As the AIDS epidemic has continued, the spectrum of non-AIDS defining neoplasms has expanded . Until 1990, the occurrence of lung cancer in HIV-positive patients was considered coincidental . In 1990, a 14-fold increase in the risk of lung cancer was described in HIV-positive patients . Subsequently, epidemiological studies demonstrated conflicting results. In an Italian AIDS cohort study, a significantly increased (18-fold) risk of lung cancer was found . In another series, HIV-seropositive patients had a 6.5-fold increase in the incidence of lung cancer compared to non-HIV-infected subjects . In a very large population of patients with AIDS in the USA, the prevalence of lung cancer was increased 4.5-fold . Most patients with lung cancer in HIV infection are male. However, a study of 1300 women, most of whom were smokers, found that HIV-infected women were twice as likely to develop lung cancer as uninfected women . In a study in Southern Europe, an excess of lung cancer was observed among intravenous drug users but not among homosexual men .
Nevertheless, considerable controversy exists with respect to the increased incidence of lung cancer in AIDS. A working group from the International Agency for Research in Cancer evaluated the carcinogenic risks in HIV infection and failed to find an increase in the incidence of lung cancer . A community-based study demonstrated an increased overall incidence of cancer in HIV-infected subjects, but not of lung cancer . In South Africa, there was no increased incidence of most non-AIDS-defining neoplasms, including lung cancer . A large Australian study found an increased incidence of certain cancers but not of lung cancer .
In HIV-positive subjects, where tumours are apparently not virally related, the pathogenesis is unclear. Proposed mechanisms for lung cancer in HIV infection include a general impairment of cellular immune surveillance , additional local immune suppression caused by cigarette smoking  and genomic instability . Although research is still at a preliminary level, a retrovirus-induced animal model for pulmonary adenocarcinoma may support the possibility of a viral aetiology for human adenocarcinoma .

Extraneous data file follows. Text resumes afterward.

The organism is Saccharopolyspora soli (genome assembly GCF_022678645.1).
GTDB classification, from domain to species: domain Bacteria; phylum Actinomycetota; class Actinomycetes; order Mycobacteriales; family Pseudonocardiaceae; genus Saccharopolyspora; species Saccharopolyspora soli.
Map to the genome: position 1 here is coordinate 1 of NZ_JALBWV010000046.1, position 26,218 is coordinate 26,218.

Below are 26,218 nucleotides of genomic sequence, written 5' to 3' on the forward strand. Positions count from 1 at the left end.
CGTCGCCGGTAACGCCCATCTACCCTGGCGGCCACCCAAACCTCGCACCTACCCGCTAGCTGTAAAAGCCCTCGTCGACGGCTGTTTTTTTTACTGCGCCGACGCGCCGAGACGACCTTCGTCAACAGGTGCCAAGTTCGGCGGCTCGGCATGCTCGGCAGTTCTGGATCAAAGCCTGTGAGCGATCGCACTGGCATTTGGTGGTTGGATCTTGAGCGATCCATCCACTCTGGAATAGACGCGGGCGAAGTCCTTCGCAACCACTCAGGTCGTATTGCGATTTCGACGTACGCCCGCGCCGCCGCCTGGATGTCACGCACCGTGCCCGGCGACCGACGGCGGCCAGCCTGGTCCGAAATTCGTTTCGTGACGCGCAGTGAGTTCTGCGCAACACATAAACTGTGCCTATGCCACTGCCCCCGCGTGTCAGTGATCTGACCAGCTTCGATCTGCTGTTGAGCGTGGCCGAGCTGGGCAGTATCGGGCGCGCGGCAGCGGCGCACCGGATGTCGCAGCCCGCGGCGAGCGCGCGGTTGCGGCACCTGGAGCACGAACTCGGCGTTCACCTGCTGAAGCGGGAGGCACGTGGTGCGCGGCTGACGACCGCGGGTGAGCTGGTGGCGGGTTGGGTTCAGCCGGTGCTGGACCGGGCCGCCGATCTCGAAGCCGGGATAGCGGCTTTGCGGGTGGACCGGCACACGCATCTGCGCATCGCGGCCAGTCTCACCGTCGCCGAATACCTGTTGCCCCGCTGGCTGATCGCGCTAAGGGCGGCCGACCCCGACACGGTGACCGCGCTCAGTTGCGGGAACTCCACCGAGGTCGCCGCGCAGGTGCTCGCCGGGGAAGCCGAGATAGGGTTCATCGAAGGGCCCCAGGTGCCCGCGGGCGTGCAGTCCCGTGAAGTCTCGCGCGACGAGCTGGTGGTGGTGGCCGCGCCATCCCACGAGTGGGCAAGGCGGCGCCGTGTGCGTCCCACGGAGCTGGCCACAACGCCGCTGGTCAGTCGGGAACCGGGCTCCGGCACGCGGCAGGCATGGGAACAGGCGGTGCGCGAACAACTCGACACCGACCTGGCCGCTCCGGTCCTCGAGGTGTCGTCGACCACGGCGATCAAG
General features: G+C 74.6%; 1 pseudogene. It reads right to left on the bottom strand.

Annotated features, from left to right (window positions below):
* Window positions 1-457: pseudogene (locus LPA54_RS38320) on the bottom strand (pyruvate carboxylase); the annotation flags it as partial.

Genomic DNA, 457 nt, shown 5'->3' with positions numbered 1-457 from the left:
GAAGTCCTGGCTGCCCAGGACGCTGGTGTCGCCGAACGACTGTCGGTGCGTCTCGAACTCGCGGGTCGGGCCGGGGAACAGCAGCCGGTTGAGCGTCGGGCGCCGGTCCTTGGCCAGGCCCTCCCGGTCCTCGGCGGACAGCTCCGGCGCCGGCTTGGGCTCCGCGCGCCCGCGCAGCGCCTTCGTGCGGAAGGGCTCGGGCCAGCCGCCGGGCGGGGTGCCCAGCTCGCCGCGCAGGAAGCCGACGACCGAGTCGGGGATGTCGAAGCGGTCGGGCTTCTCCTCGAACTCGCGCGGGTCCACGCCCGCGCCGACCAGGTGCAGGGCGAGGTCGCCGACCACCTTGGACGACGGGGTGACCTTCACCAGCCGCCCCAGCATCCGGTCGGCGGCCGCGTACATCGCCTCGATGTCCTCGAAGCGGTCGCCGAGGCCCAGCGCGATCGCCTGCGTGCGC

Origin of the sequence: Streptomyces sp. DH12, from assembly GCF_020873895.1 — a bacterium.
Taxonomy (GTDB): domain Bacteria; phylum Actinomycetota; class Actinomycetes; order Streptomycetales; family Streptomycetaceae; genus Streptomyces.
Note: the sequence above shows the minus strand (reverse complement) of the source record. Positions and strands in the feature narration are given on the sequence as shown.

A further question relates to the effect of HAART on the natural history of tumours in HIV-infected patients. Since the introduction of HAART, the incidence of the AIDS-defining tumours, Kaposi's sarcoma and NHL, has decreased [15,33,34]. However, a recent study suggests that the incidence of lung cancer may be rising in the HAART era . The true incidence of primary lung cancer in HIV-infected persons and the factors involved should be investigated in further studies .
As the AIDS epidemic proceeds, the spectrum of tumours has increased to include non-AIDS-defining neoplasms. Although lung cancer is not a predominant tumour in patients with HIV infection, evidence is accumulating that it too may be an AIDS-associated condition. Several workers have demonstrated an increased incidence of lung cancer in HIV-positive subjects, and this finding is to some extent supported by the cases presented here. It is possible that HAART skews the incidence curve of lung cancer to the right, as a result of prolonged survival and suppression of viral-associated tumours and other opportunistic infections. Physicians should educate their patients to avoid smoking because they are already at an increased risk of cardiovascular disease, and possibly also at an increased risk of lung cancer.